Here’s a couple of things we’re following this week:
In this week’s edition of “How the Department of Education Turns – Massachusetts Edition”, The American Federation of Teachers quits the Leading the Nation Education Celebration Steering Committee with the Department of Elementary and Secondary Education with all the drama and flare you can imagine.
Telling the group that there’s nothing to celebrate about education reform or the innovative approaches that have led Massachusetts to win and hold the title of #1 in the nation for education, AFT Rep Dan Murphy then informed the group that they would not attack efforts on the “local level” to celebrate education. Leaving the door wide open to whine in any upcoming media coverage of the statewide effort in the Boston Globe, of course.
(What’s the Leading the Nation Celebration? See the website about celebrating education reform and what it’s done for the Commonwealth at our website currently in development. We were actually developing it today. It’s going to be cool)
Murphy went on to lecture the rest of us about how we needed to have a “serious reckoning” about education in Massachusetts.
(Actual gif of EduMom in the meeting.)
I think they may have thought we were going to burst into tears and start crying or something. So the rest of the meeting, while we all continued with moving the plan forward, they seemed a little cranky. Not really sure why they stayed at all …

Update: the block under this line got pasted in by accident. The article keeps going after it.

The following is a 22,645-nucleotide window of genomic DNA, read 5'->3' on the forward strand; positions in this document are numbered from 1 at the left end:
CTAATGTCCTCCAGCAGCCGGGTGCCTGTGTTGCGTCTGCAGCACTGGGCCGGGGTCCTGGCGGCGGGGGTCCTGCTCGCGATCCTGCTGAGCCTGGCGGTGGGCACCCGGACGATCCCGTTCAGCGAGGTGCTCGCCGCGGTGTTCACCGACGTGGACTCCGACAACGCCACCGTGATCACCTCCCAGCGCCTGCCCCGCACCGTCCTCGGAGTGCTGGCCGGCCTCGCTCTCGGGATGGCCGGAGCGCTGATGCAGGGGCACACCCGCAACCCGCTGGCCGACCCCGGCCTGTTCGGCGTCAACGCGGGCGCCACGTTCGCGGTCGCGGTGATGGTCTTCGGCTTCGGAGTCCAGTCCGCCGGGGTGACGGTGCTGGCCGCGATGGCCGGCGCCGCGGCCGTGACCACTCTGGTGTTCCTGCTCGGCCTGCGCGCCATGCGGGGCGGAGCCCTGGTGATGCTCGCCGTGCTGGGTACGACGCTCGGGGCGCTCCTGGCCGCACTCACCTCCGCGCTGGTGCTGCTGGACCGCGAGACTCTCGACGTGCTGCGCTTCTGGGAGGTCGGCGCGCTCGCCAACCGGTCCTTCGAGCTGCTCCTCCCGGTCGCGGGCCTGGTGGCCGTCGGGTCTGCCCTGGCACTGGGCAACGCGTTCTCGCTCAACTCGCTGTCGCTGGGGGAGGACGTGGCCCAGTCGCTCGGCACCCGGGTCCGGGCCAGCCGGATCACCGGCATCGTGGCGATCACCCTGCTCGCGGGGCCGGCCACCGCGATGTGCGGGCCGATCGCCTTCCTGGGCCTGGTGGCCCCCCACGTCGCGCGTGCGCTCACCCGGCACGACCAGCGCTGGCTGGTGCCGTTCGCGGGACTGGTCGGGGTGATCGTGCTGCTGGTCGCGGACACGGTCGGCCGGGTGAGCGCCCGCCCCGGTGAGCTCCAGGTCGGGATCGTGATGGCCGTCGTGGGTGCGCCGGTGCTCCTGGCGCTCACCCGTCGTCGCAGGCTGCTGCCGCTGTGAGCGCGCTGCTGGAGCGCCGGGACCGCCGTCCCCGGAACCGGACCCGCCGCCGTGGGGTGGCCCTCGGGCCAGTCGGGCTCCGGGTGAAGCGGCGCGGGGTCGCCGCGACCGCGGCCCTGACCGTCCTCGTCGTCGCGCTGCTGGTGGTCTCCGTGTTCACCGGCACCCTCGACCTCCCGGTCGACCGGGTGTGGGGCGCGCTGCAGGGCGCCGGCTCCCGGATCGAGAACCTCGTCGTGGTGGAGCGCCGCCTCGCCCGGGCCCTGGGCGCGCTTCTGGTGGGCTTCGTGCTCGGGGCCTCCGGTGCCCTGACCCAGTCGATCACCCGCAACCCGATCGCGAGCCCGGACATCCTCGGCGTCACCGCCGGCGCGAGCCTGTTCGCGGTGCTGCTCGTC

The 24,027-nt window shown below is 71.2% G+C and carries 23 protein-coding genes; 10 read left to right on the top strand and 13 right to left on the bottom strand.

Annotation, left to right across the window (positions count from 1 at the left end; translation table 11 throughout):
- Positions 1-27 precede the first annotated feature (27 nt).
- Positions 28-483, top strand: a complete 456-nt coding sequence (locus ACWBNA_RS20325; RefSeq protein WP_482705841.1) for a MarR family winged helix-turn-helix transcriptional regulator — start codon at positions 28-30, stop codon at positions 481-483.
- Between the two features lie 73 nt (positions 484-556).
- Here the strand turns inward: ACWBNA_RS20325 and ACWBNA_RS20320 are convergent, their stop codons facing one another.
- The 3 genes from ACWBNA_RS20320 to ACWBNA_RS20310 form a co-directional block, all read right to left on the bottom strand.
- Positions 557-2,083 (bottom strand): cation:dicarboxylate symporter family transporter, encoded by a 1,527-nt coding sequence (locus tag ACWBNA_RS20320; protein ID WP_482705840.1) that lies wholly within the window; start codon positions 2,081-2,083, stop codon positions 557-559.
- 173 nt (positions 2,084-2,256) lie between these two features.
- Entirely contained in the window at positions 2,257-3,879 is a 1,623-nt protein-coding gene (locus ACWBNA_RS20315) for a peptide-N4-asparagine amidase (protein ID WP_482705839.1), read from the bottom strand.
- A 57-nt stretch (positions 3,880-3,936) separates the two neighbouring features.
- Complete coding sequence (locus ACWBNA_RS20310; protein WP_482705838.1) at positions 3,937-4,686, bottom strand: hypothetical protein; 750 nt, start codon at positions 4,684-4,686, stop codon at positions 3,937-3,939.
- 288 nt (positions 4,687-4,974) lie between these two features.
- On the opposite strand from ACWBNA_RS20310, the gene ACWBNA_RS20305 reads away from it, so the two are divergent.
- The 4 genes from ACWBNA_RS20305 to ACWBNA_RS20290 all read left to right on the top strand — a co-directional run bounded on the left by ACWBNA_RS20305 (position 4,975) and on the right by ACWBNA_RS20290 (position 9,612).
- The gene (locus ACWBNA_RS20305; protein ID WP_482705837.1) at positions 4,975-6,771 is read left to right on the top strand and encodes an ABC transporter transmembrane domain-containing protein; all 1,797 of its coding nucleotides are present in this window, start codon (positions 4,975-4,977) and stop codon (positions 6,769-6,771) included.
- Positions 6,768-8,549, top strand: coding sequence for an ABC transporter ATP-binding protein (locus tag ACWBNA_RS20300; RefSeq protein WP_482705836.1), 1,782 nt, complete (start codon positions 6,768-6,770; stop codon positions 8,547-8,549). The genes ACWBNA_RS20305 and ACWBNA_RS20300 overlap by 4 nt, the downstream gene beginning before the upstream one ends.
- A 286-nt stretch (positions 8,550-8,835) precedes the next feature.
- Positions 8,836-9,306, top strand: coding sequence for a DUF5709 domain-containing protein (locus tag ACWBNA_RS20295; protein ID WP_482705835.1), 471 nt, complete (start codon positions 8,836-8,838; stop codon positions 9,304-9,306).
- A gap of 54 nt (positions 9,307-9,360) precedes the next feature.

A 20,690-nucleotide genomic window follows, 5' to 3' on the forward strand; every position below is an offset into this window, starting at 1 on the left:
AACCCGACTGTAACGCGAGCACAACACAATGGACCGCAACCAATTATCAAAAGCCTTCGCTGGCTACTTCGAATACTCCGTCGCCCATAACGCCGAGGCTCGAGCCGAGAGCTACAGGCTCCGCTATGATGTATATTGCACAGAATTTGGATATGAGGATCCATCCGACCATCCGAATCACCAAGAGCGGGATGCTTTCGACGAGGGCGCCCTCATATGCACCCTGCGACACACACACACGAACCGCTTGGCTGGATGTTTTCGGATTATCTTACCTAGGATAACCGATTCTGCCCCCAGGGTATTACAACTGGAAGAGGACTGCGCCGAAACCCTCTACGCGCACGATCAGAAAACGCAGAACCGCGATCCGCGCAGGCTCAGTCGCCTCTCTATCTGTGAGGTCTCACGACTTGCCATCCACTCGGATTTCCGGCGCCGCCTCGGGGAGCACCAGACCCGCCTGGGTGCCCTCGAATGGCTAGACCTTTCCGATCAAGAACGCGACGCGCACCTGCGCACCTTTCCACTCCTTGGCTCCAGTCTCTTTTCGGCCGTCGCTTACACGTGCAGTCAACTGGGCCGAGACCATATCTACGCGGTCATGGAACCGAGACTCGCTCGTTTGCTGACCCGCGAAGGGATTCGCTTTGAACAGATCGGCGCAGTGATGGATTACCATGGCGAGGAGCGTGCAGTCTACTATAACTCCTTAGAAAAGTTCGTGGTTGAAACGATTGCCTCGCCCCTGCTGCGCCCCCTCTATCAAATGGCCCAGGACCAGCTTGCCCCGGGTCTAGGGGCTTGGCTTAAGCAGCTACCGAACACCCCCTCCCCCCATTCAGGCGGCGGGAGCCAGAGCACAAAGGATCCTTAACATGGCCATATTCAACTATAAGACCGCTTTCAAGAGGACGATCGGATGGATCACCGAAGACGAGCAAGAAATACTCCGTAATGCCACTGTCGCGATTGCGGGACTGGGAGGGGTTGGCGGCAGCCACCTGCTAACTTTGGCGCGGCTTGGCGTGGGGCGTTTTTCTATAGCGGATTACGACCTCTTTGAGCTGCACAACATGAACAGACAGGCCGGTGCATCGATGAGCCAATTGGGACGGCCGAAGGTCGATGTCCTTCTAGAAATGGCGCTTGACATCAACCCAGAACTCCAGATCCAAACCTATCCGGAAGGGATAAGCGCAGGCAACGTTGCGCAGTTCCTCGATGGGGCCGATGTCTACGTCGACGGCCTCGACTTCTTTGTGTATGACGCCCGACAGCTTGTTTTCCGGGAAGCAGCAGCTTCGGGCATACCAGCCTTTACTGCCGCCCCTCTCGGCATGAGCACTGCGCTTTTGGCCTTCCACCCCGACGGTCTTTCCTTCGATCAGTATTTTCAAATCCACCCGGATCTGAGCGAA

Also this week:
A sincere, heartfelt opinion piece written by special education parents in Cambridge about the importance of standardized testing as a matter of justice was published this week — and will be largely ignored in favor of the cacophonous whining of unions and their “community” front groups across Massachusetts — because they’re, you know — just parents. What the hell do they know?
And then there’s this report, which came out last week in the Boston Globe — but has been pretty much virtually ignored:
Massachusetts education officials have been investigating a growing number of educators for alleged misconduct — including sexual assaults, substance abuse, and criminal activities — which has resulted in the reprimand, suspension, or revocation of 371 licenses over the past five years, according to a state report released this week.
Nearly one-third of the 774 investigations launched by the Department of Elementary and Secondary Education since 2012 involved educators who potentially crossed boundaries with children or adults in areas including sex, pornography, or touching.
You can probably guess how I’m feeling about this, but let me tell you anyway.
You’ll notice in this article that everyone and their mother comes out saying we’ve all got to do better and do everything we can to protect these children. We must take immediate action to address these situations and stop this from continuing to happen.
Except the teachers unions. Where is their strongly worded statement in this article? What gives?
What do you think?